Keep it simple and progress slowly. Everyone has their time of day that works best; I know for me if I don’t get up early enough to have my quiet cuppa java and head out the door before the day begins that it just won’t get done. So get on board along with me! As we get older, our metabolism naturally slows while our muscles and bones seriously atrophy if we don’t use ‘em. We put on weight, we feel sluggish, and it gets harder to get back to the fitness level you once were in if you let too much time go by. Make the commitment to yourself to grab hold of your health – Reduce those unhealthy refreshments and portion sizes and Get Active – I’d be glad to help you anytime with coaching or motivation to make a start.
Smiles – You can do it! Coach Lynn
“Hills are speedwork in disguise.”
– Frank Shorter, Olympic Marathon Gold Medalist 1972
If you are one to avoid hills, now is the time to decide to tackle them! Hills are excellent for strength, fitness, improved efficiency and injury prevention, and you’ll experience a huge sense of accomplishment every time you get to the top.
My own first set of hills was as a Senior in High School, running up and down a snow-covered garbage dump in Regina. (Seriously) No technique at that time – just gutting it out up-and-down. There was some kind of voice inside me that knew running hills would be a good way to become fitter. A couple years later I remember in Saskatoon on the U of Sask. track team tackling repeats of what became known as “The Iron A” under one of the bridges along the river. (Yep you can figure out what “A” stood for!) These days I have my performance athletes doing Ravine Hills in White Rock every other week all year long.
So name your neighbourhood hill and get tough!
You’ll be tackling that Cambie Street Bridge Hill en route to the final mile on Sun Run Day with gusto!
VSun Coaching Advice – Week 12 – Find Focus in your Final Workouts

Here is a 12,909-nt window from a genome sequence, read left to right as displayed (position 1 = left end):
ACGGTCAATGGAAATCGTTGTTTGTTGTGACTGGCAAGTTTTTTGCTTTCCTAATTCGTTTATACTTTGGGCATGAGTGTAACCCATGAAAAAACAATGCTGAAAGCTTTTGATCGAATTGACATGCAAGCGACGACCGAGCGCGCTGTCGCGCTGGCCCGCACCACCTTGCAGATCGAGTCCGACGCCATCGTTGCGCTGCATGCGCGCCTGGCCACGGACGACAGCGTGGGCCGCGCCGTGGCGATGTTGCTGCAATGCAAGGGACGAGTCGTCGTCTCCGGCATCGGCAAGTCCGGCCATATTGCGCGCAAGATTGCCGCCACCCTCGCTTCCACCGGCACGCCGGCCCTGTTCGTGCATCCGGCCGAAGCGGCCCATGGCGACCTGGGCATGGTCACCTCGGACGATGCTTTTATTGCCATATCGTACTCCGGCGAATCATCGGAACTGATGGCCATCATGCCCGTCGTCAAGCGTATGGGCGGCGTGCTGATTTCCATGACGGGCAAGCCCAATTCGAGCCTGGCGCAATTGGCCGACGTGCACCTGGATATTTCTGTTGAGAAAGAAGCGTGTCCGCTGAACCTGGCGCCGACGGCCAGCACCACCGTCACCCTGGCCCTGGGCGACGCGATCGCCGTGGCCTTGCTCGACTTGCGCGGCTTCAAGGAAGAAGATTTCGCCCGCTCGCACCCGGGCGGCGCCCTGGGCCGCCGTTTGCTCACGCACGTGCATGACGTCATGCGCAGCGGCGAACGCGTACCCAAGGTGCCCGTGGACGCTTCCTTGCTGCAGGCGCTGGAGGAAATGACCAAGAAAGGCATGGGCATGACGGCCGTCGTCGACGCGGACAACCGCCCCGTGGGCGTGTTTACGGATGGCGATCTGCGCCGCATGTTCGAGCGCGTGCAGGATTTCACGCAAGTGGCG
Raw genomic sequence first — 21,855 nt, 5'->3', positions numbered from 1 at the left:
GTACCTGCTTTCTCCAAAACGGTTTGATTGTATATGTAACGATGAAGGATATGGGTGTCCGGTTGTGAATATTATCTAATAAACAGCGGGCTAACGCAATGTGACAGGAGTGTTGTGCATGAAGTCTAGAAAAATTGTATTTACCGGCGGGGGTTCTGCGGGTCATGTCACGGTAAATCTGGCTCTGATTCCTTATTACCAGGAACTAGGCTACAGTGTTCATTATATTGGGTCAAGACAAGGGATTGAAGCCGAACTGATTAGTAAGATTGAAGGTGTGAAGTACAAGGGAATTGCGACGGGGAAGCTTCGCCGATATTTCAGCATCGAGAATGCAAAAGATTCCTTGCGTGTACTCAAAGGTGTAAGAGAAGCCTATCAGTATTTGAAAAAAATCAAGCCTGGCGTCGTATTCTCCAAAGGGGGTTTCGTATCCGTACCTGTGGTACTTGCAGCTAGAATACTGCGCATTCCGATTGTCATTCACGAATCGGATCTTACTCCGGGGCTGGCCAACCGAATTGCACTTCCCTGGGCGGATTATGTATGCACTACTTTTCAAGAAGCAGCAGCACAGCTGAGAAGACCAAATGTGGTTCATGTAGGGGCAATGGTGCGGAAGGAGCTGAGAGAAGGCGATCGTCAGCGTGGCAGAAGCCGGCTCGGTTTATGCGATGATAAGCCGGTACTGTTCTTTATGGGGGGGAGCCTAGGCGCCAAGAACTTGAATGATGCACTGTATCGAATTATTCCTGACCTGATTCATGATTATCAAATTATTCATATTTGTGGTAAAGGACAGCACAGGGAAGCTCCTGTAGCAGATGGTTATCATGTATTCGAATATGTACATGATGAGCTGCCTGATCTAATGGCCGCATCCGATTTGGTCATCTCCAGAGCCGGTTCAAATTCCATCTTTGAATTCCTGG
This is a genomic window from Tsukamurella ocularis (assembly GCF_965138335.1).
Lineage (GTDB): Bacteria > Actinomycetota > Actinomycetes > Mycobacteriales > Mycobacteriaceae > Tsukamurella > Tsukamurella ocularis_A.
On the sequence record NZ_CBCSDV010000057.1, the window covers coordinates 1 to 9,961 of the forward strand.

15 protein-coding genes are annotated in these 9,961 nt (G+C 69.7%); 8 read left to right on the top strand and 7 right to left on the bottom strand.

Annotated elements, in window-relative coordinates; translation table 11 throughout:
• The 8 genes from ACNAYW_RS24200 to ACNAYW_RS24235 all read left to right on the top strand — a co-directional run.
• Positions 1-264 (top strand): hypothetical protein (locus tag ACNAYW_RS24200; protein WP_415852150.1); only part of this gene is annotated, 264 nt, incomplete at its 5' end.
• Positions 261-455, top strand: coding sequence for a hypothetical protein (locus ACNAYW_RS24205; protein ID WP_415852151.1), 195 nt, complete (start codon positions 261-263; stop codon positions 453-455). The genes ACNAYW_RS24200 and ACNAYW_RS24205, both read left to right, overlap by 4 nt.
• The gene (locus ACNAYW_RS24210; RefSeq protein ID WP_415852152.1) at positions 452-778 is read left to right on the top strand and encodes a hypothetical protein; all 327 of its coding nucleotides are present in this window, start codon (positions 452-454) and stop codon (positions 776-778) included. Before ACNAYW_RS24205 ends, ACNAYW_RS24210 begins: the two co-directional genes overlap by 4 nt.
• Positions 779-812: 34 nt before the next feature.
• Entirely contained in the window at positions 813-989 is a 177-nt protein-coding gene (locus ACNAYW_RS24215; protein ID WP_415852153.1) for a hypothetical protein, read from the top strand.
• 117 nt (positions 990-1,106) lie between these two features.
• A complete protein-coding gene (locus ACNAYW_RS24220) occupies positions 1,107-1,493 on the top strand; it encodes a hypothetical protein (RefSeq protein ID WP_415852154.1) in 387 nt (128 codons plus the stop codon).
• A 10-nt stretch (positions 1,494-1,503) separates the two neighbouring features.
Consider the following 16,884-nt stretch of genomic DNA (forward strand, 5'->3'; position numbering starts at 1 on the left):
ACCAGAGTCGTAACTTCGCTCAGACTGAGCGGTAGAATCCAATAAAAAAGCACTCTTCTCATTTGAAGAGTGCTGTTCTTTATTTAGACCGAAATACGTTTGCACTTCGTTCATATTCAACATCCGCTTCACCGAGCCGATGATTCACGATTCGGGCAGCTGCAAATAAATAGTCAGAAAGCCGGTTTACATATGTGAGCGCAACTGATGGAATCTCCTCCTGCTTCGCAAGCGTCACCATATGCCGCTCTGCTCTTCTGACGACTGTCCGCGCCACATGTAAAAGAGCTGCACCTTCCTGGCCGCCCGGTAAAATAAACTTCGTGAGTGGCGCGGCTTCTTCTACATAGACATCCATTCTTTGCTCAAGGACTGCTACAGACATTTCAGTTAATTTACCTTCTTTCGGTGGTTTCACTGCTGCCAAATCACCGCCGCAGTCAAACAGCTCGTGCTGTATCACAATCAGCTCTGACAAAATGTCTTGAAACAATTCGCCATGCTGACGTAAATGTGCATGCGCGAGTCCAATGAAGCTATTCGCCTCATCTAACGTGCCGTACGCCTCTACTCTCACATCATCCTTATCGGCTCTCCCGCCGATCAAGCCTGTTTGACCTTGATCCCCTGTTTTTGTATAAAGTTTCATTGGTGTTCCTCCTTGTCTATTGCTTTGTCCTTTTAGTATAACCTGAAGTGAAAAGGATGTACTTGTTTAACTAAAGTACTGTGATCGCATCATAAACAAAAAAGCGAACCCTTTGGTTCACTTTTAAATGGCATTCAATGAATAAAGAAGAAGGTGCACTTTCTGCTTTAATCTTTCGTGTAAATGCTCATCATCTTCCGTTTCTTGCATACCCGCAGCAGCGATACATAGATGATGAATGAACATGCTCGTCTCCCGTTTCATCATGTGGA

The cherry blossoms are out, the winter chill has disappeared and I wonder if you realize how your workouts are perhaps the one time during the day that you are NOT multi-tasking? You are now fit, strong, able to find your rhythm, and tackling only the task at hand. This morning on my own run I started off mentally ticking off the things that needed doing today, but by the end of it I had no awareness of that checklist and only felt a sense of calm and confidence. It’s argueably one of the greatest benefits of what we are doing; leaving the world behind for that simple hour 3 times a week.
I’ve noticed a few things during my visits to clinics that might help you find focus in your final workouts:
Walkers: Be tall in your body with a wide swing of the arms and reach forward with the legs to generate a strong heel-toe action. Take advantage of a nice wide range of motion.
LearnToRunners: Try to limit the side-to-side sway in your upper body – it’s wasted motion. The arms must swing freely from the shoulders, not from the torso. Be strong in your abs and make sure the hands do not cross the midline of the body in front.
Runners: Many of you are overstriding. Concentrate on a nice quick turnover by lifting the knees the moment your feet touch the ground. Imagine you are stepping quickly over a small barrel in front of you. When you overstride you are “braking”.
The work is done now folks – Only a couple weeks away now from Event Day! But please don’t test yourself over 10K until the Sun Run: These final sessions are icing on the cake and the consistency solidifying your training program will help you have your Best Day on Event Day. So turn that phone off , forget the multi-tasking and find “focus” in your final workouts!